Walmart surpasses holiday forecasts on Wall Street with surging e-commerce sales

Walmart exceeded expectations for the holiday season, reporting a 6% increase in quarterly revenue. The surge in sales was fueled by strong consumer demand, particularly in e-commerce, where global sales saw double-digit growth. Additionally, Walmart revealed its plans to acquire Vizio, a smart TV maker, for $2.3 billion in a bid to bolster its advertising business.

Chief Financial Officer John David Rainey noted that customers exhibited cautious spending habits, opting for smaller purchases but shopping more frequently. High-ticket items like electronics and computers faced some challenges in sales. Despite this, Walmart maintained robust sales momentum even after the holiday rush.

Walmart’s financial performance surpassed Wall Street estimates, with adjusted earnings per share coming in at $1.80 compared to the expected $1.65, and revenue reaching $173.39 billion against the projected $170.71 billion. However, net income for the quarter declined to $5.49 billion from $6.28 billion in the same period last year.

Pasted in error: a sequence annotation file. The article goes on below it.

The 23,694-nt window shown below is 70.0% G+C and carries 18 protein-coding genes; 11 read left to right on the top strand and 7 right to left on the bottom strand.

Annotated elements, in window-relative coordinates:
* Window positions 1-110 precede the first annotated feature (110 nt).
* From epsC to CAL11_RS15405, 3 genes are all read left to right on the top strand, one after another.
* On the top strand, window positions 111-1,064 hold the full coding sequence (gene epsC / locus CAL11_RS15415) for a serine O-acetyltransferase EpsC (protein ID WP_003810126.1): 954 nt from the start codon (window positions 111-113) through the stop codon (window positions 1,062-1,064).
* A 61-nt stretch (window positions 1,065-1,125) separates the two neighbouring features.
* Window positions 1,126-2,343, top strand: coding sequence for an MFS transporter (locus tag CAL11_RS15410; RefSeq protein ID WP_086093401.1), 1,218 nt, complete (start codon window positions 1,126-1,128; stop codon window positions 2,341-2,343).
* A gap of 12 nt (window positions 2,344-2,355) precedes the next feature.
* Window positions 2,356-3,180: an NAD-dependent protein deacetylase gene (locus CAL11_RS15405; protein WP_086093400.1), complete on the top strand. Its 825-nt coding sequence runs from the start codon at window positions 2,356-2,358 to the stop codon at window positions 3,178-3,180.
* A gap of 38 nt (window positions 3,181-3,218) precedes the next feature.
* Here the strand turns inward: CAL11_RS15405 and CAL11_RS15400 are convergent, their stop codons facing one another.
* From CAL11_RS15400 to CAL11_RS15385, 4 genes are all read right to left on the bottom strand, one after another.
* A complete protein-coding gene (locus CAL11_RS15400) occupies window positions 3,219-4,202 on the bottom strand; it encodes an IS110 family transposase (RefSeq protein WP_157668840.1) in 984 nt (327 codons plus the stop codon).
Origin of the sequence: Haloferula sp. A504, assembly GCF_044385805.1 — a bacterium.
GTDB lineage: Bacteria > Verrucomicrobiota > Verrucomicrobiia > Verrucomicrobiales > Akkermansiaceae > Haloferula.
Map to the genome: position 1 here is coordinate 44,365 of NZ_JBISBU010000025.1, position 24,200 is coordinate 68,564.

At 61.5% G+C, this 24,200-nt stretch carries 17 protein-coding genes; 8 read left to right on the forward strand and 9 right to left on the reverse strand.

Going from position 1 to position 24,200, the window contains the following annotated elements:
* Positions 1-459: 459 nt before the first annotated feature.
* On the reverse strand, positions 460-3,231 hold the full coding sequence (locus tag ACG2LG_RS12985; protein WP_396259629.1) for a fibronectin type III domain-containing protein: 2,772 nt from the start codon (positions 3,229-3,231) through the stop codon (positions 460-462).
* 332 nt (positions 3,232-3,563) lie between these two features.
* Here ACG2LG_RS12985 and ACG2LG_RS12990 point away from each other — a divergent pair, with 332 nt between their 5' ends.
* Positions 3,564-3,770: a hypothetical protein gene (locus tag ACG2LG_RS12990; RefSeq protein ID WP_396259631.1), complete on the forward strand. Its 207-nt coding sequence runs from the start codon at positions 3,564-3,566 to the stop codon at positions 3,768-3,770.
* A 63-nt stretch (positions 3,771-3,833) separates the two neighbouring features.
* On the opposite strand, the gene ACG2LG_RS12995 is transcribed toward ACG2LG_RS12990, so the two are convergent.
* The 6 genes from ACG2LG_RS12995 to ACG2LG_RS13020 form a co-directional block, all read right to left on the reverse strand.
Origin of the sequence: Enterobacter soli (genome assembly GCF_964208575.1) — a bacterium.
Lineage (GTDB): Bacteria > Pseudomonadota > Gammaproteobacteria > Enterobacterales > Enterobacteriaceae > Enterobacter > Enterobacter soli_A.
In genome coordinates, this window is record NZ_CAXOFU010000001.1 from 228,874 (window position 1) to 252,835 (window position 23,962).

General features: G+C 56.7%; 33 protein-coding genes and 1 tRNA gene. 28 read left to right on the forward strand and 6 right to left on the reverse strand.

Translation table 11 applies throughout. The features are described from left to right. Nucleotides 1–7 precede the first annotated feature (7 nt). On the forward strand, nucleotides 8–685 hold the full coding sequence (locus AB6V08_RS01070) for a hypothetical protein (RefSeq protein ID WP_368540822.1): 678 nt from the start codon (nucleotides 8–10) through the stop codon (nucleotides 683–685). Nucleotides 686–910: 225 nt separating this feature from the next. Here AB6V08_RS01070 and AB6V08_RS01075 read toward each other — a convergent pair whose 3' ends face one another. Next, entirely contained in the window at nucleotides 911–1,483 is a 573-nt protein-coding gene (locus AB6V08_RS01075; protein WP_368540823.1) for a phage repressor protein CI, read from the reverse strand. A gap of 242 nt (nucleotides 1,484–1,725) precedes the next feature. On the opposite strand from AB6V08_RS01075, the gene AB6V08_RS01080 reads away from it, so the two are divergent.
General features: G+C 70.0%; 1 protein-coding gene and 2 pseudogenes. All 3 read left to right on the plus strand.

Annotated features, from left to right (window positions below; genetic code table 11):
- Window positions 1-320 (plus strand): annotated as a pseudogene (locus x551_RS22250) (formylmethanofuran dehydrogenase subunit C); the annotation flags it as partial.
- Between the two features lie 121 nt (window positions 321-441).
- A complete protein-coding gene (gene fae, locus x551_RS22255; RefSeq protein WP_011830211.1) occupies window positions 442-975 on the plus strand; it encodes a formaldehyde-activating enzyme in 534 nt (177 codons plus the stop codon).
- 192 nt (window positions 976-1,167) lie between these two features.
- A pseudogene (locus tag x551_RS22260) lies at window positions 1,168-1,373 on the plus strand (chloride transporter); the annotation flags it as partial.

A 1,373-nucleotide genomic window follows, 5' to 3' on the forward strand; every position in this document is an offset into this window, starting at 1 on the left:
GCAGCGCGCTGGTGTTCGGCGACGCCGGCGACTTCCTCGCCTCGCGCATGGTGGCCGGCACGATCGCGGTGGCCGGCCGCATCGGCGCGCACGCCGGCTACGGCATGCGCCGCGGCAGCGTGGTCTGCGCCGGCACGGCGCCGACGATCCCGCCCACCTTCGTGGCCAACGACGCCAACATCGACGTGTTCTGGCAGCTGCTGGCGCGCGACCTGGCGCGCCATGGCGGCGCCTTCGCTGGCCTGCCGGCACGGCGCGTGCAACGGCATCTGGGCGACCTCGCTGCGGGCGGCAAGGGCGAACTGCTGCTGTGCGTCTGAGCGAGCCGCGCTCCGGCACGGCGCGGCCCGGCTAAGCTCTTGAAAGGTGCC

Looking ahead, Walmart expects consolidated net sales to increase by 4% to 5% in the fiscal first quarter, with adjusted earnings projected to range between $1.48 and $1.56 per share. For fiscal 2025, the retailer anticipates a 3% to 4% rise in consolidated net sales and adjusted earnings per share of $6.70 to $7.12.

Despite inflation challenges, Walmart’s value-oriented approach has resonated with customers across various income levels. The company has diversified its revenue streams by expanding its third-party marketplace, offering subscription-based services like Walmart+, and ramping up its advertising business.

Comparable sales at Walmart U.S. increased by 4%, while Sam’s Club saw a 1.9% rise, including fuel. E-commerce sales witnessed significant growth, surging by 23% globally and 17% in the U.S., driven by initiatives like curbside pickup and home delivery.

Although customer transactions rose by 4.3% in the U.S., the average ticket size slightly decreased. In contrast to many companies cutting costs, Walmart announced plans to open or expand over 150 stores in the U.S. and invest in the modernization of existing locations.

Moreover, Walmart revealed initiatives to boost employee compensation, including raising store manager wages to an average of $128,000 per year and offering substantial bonuses. The company also announced a 3-for-1 stock split and saw its shares perform strongly, closing at $170.36, up 8% year-to-date, outperforming the S&P 500.